Pornographic malware found in Android apps for kids

  • Pornographic malware found in Android apps for kids

Pornographic malware found in Android apps for kids

A security system called Google Play Protect is supposed to defend customers using Google's Android operating system from malicious codes by scanning apps for malware. The category was introduced to the Google Play store in June, featuring apps that raise the bar in how they treat the user experience and function.

Google removed the affected apps from the Google Play app store soon after Check Point reported the issue.

To scare users into installing unnecessary and harmful "security" apps, the malware displays a misleading ad claiming that a virus has infected the victim's device. Other ads that play also try to trick the user into giving up their phone number by telling them they've won a prize.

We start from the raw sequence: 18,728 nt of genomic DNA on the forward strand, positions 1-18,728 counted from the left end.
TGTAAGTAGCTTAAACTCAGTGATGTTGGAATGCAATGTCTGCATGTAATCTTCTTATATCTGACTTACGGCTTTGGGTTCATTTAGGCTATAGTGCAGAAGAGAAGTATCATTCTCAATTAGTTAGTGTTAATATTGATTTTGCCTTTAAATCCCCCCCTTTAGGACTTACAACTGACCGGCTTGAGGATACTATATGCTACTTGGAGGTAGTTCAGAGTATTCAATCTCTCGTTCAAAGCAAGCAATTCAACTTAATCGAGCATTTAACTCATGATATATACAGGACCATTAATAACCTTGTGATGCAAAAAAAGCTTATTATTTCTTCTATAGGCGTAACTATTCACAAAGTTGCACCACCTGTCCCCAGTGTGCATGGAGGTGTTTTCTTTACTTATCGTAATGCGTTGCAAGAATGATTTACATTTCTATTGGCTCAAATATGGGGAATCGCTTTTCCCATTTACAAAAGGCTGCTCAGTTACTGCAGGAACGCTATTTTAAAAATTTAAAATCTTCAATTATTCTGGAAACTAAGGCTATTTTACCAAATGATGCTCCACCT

The malware, which Check Point dubbed "AdultSwine", attacked users in three ways, with the pornographic ads only being one.

"We've removed the apps from Play, disabled the developers' accounts, and will continue to show strong warnings to anyone that has installed them", a Google spokesperson told CNN Tech.

It does this by contacting the developers' Command and Control server once the app has been downloaded, sends data about the infected device and gets back instructions on what to do next. The malware, dubbed AdultSwine, displayed pornographic images that looked like ads but were actually created to prompt users to download fake security software and, getting users to click on links they then have to pay for. But the fake security app also contains malicious software, or malware. The most popular include Five Nights Survival Craft, Mcqueen Car Racing Game, Addon Pixelmon for MCPE, CoolCraft PE, and Exploration Pro WorldCraft. One user says, "Don't install for your kids".

The company is "struggling to keep certain malware outside the App store" because some nasty code can only be detected by dynamically analyzing the context of an app's actions, which is hard to do, a Check Point researcher explains.

"Due to the pervasive use of mobile apps, AdultSwine and other similar malicious apps are likely to be continually repeated and imitated by hackers", the researchers said in a blog post.